Key hoses down hearsay, rumours continue
Published 22/08/2014, 5am.
National's election campaign was again thrown into disarray yesterday as Prime Minister John Key was forced to deal with more fallout over dirty politics.
The party faced a series of swirling rumours stemming from links to attack blogger Cameron Slater and allegations made in Nicky Hager's latest book, Dirty Politics.
They included speculation he had met embattled Justice Minister Judith Collins, who has already been the subject of a hoax resignation letter.
There was confusion about whether Key was personally briefed about the hasty release of Security Intelligence Service briefing notes to WhaleOil's Slater, which were denied to journalists.
It was open season on the party, and much of the damage was done by the time Key appeared in front of media yesterday afternoon to hose down the hearsay.
"By lunchtime we had had three [rumours] and none of those correct," Key said. There was a "real risk that a hacker and people with a Left-wing agenda are trying to take an election off New Zealanders".
The most serious claims were around the release of the SIS notes in July 2011, which is being investigated by the spy watchdog.
They showed former Labour leader Phil Goff was briefed by SIS boss Warren Tucker about suspected Israeli spies caught up in the Christchurch earthquake.
Slater used the documents sent to Goff, who wrongly said he was not briefed.
Earlier this week Key said he was not personally informed about the release of the documents, made under the Official Information Act, although his office was told.
Two letters emerged yesterday morning, stemming from an Office of the Ombudsman's investigation, which appeared to suggest Key was informed of the request.
But Key said he was on holiday in Hawaii at the time and was not told by Tucker. He said he was "categorically" not involved in the release.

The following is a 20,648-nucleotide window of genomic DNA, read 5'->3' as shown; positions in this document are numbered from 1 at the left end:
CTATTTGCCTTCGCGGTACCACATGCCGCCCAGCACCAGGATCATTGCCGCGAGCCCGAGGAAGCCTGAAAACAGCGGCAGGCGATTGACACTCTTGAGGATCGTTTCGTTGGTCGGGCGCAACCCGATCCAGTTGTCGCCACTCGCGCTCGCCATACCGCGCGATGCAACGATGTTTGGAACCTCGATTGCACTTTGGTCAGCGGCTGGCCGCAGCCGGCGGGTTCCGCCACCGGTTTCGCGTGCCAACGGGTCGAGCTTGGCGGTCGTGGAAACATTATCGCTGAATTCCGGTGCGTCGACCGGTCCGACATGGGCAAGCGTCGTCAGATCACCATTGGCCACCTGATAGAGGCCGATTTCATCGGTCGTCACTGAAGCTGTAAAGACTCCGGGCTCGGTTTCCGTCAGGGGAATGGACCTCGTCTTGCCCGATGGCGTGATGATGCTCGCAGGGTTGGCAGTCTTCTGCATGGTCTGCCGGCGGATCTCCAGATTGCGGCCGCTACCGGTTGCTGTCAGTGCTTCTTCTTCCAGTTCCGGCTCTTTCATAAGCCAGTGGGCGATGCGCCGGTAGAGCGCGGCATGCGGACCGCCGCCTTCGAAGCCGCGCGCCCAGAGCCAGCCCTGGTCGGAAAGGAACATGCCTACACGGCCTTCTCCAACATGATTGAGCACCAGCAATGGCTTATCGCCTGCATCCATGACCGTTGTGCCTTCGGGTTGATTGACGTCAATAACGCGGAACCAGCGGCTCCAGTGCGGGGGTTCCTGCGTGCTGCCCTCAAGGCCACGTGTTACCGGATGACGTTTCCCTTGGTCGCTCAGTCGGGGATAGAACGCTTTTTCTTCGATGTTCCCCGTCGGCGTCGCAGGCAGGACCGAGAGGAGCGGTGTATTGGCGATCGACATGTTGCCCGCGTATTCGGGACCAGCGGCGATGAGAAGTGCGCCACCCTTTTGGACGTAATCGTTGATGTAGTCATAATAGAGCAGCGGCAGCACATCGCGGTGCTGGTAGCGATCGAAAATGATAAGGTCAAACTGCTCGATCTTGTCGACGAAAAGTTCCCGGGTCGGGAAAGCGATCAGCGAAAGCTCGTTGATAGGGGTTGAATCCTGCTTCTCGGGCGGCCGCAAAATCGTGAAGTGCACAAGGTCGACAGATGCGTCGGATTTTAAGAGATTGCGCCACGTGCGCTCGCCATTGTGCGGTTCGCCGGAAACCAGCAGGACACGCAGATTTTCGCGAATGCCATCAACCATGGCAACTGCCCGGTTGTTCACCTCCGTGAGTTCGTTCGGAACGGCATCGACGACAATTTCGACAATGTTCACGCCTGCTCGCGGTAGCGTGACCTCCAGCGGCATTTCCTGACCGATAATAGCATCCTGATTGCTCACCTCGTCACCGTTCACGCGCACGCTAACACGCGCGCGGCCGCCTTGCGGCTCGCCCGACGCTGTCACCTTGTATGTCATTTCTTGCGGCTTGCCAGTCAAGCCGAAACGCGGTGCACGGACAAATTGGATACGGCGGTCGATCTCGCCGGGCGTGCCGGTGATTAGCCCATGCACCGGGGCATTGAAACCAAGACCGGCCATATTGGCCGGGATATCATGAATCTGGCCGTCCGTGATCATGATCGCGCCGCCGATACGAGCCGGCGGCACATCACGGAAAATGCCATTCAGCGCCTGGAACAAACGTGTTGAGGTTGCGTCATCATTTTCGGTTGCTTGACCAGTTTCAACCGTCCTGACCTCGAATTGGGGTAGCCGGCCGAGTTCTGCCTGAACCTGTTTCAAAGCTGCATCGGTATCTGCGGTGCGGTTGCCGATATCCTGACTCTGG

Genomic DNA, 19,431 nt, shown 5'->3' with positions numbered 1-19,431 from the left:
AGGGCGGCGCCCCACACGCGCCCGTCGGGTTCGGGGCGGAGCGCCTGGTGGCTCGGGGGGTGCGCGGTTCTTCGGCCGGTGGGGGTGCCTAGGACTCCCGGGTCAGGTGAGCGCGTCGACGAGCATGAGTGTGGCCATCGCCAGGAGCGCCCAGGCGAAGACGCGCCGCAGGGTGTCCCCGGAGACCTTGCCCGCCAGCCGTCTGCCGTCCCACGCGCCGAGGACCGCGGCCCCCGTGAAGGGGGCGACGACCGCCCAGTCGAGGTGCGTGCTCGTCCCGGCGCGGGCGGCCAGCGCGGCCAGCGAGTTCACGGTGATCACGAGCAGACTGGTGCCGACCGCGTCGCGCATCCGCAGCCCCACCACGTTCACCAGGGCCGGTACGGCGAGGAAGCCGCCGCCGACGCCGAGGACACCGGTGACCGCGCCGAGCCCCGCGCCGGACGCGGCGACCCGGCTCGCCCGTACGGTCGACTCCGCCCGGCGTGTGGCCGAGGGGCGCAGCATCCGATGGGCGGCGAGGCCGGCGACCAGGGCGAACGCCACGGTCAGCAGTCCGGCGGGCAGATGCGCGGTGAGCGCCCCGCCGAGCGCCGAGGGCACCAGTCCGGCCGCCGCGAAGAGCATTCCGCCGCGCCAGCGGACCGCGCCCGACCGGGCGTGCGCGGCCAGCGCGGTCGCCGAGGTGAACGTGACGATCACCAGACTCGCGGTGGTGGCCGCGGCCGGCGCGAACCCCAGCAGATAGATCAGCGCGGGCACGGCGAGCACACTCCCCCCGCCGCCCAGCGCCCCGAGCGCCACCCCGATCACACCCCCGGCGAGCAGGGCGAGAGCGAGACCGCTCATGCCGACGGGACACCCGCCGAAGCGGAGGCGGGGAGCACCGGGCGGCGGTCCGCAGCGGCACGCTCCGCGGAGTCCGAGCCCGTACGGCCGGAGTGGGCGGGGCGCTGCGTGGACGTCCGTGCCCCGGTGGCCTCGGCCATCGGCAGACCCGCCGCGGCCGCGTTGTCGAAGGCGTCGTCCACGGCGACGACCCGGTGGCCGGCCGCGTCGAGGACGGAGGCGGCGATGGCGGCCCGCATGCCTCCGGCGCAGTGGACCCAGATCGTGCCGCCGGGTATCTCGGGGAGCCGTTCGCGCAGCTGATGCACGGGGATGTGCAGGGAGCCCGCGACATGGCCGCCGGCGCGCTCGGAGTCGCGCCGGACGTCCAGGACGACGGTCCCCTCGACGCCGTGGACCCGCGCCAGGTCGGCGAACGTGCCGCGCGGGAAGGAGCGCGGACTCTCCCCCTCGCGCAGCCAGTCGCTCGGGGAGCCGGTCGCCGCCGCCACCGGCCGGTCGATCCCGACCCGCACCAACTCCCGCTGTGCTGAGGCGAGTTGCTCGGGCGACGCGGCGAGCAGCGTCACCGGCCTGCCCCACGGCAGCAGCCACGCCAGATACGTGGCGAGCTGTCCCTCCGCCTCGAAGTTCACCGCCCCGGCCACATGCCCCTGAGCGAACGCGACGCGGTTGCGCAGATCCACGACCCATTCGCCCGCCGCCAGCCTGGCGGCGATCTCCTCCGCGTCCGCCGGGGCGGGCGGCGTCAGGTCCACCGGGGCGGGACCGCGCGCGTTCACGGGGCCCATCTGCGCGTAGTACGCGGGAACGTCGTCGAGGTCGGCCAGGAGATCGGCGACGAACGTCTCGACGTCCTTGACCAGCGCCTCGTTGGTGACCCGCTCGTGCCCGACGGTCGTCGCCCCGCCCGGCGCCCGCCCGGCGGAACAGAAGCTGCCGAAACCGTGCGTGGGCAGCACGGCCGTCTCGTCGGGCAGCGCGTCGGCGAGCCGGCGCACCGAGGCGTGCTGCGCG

His version of events was backed by Ombudsman Beverley Wakem and Tucker himself. He refused to say which staff member was told about the OIA release and did not pass it on.
Collins - under fire for passing information to Slater - did not meet Key yesterday at his Auckland home, as claimed by a caller to a radio station.
A spokeswoman said she was addressing a business breakfast at the time. And Key said social media speculation that Young Nats in Hamilton were planning a book burning were "not true".
Key stuck to his guns that the claims stemming from Hager's book were being used by "the Left" to derail the election result.
Labour leader David Cunliffe said it "defied belief" Key was not kept informed.
"It is now a matter of national importance to ensure our security intelligence services are not being misused for political ends."
The Press Council has upheld a complaint against the book-burning article refered to in this story. The Council found the rumour of book-burning was not substantiated to a standard that met the Council's Principle for accuracy and fairness. See the full decision here www.presscouncil.org.nz
IN THE LOOP
Prime Minister John Key says he was not briefed on the SIS documents but someone in his office was. There were four key staff in his office at that time who may have been in the loop.
Chief of Staff Wayne Eagleson. Key inherited Eagleson from former National leader Don Brash and the pair have forged a close relationship in government.
Sarah Boyle. A backroom operator who well knows the rules of parliamentary engagement. She is considered a guru of the Official Information Act.
Jason Ede. Ede is alleged in Hager's book to have briefed blogger Cameron Slater on the SIS document and OIA request. A former journalist, Ede was moved to the back office where his focus shifted to opening up lines of communication with social media.
Kevin Taylor. Key's chief press secretary at the time of the SIS release, he later moved to the backroom as a senior adviser.